18 thoughts on “Virtual Open Studio # 12

    1. Thank you, Joss! I’m sure I’ve answered this already, Joss, don’t know why it isn’t showing. 😦 He loves exploring different methods and media – and when he’s on a roll, there’s no stopping him! 😉

  1. These are beautiful!
    I especially like the second one – there’s something otherworldy in it – like a space caught between here and there.

    I remember Cornwall well! Eighteen and at Worlds End in a Camper Van with a boy called Mathew Bishop and his single mother – all those years ago, a black boy and a white boy and a mother, raising eyebrows!

    All the pieces on your blog are so beautiful – I’m with the comment above me…you should both be living like royalty!

    I wish you peace this week, I am on the last legs of my hundred day journey, and I will have you and the artist in mind.

    1. Thank you Kolembo, now you mention it, the second one has a dream-like quality about it.
      It makes me laugh to think of you and your friends shocking the Cornish locals – they have enough trouble accepting folk from the next village, never mind one with a different colour skin, bless them!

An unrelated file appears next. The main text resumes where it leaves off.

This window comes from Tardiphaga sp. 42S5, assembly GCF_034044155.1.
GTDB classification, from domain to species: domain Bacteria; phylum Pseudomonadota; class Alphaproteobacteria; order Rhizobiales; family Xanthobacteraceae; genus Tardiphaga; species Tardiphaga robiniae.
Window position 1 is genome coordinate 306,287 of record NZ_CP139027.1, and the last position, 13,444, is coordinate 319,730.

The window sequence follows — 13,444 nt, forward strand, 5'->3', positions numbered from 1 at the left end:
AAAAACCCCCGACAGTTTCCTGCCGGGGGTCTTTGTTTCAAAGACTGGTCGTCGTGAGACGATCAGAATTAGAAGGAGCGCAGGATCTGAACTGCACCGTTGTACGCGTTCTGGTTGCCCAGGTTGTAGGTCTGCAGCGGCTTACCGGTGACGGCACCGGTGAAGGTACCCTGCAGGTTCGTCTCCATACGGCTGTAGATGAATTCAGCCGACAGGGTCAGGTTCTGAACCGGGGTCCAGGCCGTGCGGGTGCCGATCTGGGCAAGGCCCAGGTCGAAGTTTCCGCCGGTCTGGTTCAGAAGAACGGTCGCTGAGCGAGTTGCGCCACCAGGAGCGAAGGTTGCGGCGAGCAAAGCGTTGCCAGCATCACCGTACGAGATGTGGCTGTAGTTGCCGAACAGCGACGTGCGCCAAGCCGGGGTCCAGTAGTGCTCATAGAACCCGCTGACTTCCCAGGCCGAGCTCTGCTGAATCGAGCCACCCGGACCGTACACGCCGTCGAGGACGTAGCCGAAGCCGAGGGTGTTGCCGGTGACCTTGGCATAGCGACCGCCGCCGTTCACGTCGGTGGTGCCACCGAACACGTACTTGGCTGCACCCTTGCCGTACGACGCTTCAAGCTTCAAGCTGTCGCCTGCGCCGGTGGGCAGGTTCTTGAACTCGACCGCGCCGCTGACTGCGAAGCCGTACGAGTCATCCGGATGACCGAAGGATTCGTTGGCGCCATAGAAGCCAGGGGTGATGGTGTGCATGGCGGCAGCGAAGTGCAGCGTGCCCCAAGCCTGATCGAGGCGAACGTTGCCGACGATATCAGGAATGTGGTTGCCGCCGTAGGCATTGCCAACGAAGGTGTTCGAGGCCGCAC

We do have a great life, even though we have to work as part-time cleaners to make ends meet. But thank you for your brilliant comments – we both appreciate them.
      I’m a little behind with my blog reading, but I did see Paula’s post, when your 100 day journey was done. Congratulations on staying with it and sharing your feelings so honestly with us. It’s an amazing accomplishment!
      With Love,
      Jacqueline (King! :))

  2. WoW! That last one…just leaves me speechless. I am amazed at Martin’s technical skill…these are GREAT! Growing up, we called this “Scratch Art”, so it’s interesting to note that there is another term for it. As kids, we would use crayons and make big swatches of different colors and then color over the entire thing with a big, thick black crayon, then use a paper clip or pin to make our “scratch art”. 🙂 As I grew older, the black crayon was replaced with India Ink, but with the same principle. Mine were never even close to the level of detail that Martin has displayed, but it’s a fun art-form, especially when you don’t remember what color will show through next!

    1. Thank you, so much, Corina, for your enthusiastic response! Looking at the actual scraperboards is even more amazing, as you can see the scratch marks and fully appreciate how tricky the technical detail is. The crayon idea is great, I’ve never heard of it before but I’ll use it to entertain my grandchildren,(twin boys + sharp instruments = tears before bedtime!) 🙂

  3. I’ve never heard of Scraperboard Technique – it sounds difficult. The detail in the last two picture is astonishing. They must’ve taken him ages to complete.

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